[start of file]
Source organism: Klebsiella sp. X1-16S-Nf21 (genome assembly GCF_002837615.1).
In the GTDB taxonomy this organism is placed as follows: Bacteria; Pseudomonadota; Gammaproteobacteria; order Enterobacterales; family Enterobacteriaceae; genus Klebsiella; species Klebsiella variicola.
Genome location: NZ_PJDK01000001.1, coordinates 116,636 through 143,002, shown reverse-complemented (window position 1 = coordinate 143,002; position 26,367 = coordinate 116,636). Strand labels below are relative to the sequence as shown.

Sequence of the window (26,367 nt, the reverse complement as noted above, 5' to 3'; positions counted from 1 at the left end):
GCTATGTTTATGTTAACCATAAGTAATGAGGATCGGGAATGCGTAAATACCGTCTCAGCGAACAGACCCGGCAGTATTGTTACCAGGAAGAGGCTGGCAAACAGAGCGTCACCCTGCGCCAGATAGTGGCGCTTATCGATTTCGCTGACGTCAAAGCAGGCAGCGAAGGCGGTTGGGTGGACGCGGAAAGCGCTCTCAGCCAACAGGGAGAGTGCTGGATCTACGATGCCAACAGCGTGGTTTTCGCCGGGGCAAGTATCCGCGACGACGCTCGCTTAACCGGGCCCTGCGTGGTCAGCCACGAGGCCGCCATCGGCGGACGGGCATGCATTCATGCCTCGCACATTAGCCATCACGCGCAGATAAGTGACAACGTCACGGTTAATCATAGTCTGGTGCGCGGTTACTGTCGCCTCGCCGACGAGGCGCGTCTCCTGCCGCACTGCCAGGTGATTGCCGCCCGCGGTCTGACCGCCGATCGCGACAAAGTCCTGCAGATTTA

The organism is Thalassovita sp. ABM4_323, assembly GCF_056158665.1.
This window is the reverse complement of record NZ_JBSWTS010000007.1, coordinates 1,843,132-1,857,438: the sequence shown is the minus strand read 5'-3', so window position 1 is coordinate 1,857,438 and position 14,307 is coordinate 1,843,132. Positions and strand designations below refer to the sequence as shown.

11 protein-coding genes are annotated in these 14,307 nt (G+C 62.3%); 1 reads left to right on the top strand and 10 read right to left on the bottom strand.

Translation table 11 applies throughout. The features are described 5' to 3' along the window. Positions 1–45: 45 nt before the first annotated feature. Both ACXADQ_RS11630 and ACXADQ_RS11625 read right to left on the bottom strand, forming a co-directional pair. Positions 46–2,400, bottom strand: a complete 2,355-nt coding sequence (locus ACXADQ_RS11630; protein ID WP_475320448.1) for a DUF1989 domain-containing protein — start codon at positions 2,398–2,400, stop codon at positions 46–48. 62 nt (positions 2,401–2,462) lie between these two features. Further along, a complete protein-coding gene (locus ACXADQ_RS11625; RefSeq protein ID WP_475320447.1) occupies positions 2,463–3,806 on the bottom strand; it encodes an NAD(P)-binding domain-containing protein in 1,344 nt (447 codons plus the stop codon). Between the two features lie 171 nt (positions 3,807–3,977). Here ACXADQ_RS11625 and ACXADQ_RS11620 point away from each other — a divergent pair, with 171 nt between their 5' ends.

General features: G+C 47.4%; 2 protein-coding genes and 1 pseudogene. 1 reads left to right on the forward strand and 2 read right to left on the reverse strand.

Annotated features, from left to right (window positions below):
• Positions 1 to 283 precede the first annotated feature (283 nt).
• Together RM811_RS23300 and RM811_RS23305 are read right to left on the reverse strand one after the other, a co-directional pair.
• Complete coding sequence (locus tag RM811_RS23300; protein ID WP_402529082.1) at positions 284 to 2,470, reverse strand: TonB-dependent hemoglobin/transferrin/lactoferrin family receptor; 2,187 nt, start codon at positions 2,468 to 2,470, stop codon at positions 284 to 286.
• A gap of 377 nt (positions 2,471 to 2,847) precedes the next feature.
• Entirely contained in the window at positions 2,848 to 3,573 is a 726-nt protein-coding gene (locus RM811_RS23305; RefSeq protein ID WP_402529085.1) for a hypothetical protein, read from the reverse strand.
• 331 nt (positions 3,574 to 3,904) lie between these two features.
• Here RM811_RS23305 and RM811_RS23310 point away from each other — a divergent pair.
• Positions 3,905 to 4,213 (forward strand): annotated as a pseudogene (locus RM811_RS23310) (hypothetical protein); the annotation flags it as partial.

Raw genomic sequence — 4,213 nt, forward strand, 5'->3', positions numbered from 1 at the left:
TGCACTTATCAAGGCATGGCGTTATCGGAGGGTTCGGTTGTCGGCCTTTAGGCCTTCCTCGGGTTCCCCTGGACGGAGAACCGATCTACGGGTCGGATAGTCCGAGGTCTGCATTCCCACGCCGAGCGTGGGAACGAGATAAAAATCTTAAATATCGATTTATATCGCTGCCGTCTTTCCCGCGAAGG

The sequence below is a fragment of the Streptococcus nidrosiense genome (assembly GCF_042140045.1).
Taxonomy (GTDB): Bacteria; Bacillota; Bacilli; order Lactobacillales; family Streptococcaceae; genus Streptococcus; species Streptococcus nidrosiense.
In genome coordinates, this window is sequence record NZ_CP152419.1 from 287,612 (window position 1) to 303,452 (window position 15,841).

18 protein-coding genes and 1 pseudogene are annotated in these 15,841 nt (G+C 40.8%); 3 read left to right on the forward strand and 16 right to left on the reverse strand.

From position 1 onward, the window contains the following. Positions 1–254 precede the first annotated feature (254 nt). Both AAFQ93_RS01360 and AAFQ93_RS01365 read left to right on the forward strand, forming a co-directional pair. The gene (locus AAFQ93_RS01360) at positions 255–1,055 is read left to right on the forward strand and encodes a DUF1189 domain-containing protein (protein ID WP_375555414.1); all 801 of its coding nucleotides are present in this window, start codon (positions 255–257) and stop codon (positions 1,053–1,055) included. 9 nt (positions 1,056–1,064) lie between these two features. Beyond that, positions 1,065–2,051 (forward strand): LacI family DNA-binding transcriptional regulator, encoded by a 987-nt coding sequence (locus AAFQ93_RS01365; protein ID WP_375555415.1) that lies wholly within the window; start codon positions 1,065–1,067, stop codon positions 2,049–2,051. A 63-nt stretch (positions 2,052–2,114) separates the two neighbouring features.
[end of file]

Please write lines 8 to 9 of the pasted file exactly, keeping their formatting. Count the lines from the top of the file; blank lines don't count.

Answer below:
11 protein-coding genes are annotated in these 14,307 nt (G+C 62.3%); 1 reads left to right on the top strand and 10 read right to left on the bottom strand.

Translation table 11 applies throughout. The features are described 5' to 3' along the window. Positions 1–45: 45 nt before the first annotated feature. Both ACXADQ_RS11630 and ACXADQ_RS11625 read right to left on the bottom strand, forming a co-directional pair. Positions 46–2,400, bottom strand: a complete 2,355-nt coding sequence (locus ACXADQ_RS11630; protein ID WP_475320448.1) for a DUF1989 domain-containing protein — start codon at positions 2,398–2,400, stop codon at positions 46–48. 62 nt (positions 2,401–2,462) lie between these two features. Further along, a complete protein-coding gene (locus ACXADQ_RS11625; RefSeq protein ID WP_475320447.1) occupies positions 2,463–3,806 on the bottom strand; it encodes an NAD(P)-binding domain-containing protein in 1,344 nt (447 codons plus the stop codon). Between the two features lie 171 nt (positions 3,807–3,977). Here ACXADQ_RS11625 and ACXADQ_RS11620 point away from each other — a divergent pair, with 171 nt between their 5' ends.